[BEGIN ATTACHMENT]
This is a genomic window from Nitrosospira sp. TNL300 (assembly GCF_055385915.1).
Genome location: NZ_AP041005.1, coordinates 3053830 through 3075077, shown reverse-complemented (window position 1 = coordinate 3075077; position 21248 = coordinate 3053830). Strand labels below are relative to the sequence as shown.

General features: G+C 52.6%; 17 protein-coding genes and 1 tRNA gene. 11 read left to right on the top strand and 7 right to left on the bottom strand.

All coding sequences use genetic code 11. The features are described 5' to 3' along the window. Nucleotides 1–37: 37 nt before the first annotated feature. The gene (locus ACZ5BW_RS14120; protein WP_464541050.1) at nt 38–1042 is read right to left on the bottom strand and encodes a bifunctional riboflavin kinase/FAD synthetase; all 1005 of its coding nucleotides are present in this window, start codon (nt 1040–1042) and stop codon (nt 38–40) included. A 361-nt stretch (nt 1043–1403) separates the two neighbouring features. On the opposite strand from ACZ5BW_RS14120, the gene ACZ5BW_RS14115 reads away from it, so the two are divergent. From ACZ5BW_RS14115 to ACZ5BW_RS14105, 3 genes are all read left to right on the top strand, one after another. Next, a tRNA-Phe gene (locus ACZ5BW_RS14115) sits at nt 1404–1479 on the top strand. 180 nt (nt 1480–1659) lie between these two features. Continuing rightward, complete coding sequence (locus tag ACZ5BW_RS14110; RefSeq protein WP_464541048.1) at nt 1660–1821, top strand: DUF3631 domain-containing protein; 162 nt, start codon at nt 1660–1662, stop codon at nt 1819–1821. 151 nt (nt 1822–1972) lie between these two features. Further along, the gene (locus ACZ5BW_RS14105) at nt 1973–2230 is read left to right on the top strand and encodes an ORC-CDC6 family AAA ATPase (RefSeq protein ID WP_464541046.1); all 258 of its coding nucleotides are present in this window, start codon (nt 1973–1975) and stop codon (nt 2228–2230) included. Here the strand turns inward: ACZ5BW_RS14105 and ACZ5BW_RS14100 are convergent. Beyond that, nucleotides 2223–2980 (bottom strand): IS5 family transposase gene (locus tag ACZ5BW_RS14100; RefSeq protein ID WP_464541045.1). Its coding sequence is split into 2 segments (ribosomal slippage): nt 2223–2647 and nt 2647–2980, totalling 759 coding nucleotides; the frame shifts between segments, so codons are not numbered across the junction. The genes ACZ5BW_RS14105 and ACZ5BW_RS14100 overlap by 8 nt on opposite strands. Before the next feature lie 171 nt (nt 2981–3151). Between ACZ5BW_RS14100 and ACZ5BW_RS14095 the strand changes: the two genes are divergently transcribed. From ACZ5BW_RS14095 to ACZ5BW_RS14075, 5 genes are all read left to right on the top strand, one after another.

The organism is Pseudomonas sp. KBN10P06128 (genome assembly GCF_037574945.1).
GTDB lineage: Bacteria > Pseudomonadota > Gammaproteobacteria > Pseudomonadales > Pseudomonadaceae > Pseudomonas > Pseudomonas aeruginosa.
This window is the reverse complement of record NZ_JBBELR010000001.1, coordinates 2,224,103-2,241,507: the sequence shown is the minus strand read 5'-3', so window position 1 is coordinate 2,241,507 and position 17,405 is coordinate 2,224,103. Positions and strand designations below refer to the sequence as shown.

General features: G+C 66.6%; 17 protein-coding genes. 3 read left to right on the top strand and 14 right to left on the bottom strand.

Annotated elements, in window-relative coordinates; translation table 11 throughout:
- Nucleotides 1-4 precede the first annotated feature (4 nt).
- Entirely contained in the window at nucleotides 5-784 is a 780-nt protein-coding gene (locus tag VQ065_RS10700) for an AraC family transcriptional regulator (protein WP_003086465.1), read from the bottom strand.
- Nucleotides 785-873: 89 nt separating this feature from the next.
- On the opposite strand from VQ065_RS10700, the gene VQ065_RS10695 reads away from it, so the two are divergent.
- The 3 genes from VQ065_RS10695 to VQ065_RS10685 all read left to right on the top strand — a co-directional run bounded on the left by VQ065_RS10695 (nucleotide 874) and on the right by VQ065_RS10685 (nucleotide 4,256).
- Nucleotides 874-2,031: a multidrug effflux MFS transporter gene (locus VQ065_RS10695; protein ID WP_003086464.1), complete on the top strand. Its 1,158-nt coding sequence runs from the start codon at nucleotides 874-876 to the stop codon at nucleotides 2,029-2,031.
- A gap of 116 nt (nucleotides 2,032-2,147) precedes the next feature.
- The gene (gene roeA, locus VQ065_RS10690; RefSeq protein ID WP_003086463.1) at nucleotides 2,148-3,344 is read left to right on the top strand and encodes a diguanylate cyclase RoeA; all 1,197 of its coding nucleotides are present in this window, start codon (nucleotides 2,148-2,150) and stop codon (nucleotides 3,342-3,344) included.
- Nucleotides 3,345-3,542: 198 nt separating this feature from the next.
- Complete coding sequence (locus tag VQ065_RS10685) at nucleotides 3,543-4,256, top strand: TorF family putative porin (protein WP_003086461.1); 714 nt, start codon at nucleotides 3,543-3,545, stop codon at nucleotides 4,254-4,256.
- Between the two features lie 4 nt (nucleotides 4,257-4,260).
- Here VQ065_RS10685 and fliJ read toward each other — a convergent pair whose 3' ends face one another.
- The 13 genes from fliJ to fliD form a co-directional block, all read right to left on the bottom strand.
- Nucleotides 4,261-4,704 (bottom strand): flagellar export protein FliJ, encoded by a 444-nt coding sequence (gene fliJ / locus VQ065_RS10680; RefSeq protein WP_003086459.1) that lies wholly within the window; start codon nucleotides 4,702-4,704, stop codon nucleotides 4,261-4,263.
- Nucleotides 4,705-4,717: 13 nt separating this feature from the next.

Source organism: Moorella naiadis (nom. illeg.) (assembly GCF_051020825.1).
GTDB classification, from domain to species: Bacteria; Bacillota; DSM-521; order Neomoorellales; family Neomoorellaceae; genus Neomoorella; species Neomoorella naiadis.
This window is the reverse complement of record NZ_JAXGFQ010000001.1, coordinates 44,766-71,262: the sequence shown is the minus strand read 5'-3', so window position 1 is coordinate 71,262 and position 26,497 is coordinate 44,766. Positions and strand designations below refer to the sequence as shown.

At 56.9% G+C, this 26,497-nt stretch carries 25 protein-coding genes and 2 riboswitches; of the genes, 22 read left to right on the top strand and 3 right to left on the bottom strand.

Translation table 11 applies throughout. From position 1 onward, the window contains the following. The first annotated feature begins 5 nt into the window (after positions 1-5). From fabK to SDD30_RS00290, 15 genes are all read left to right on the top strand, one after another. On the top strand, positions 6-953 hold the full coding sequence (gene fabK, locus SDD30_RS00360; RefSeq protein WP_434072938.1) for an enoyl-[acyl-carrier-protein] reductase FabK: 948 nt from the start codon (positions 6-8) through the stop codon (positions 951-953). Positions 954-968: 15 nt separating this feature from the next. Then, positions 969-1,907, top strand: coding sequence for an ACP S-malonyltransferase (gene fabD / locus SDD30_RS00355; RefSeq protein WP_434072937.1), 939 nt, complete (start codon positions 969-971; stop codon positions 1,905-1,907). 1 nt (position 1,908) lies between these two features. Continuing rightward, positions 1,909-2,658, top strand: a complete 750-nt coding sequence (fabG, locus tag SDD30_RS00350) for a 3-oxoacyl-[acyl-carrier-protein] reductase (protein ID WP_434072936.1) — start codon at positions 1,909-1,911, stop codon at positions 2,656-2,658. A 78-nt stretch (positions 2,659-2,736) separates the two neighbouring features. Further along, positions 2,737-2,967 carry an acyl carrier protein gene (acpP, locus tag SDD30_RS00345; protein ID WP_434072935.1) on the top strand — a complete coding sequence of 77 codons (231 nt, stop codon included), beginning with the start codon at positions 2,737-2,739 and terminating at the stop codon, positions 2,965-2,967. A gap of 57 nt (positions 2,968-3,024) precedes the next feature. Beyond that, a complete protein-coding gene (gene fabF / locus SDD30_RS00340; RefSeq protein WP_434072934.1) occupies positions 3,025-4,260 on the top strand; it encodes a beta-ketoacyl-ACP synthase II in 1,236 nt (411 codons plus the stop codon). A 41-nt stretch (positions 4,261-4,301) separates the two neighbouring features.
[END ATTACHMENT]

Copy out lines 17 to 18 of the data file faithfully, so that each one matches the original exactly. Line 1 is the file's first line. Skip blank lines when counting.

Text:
- The gene (gene roeA, locus VQ065_RS10690; RefSeq protein ID WP_003086463.1) at nucleotides 2,148-3,344 is read left to right on the top strand and encodes a diguanylate cyclase RoeA; all 1,197 of its coding nucleotides are present in this window, start codon (nucleotides 2,148-2,150) and stop codon (nucleotides 3,342-3,344) included.
- Nucleotides 3,345-3,542: 198 nt separating this feature from the next.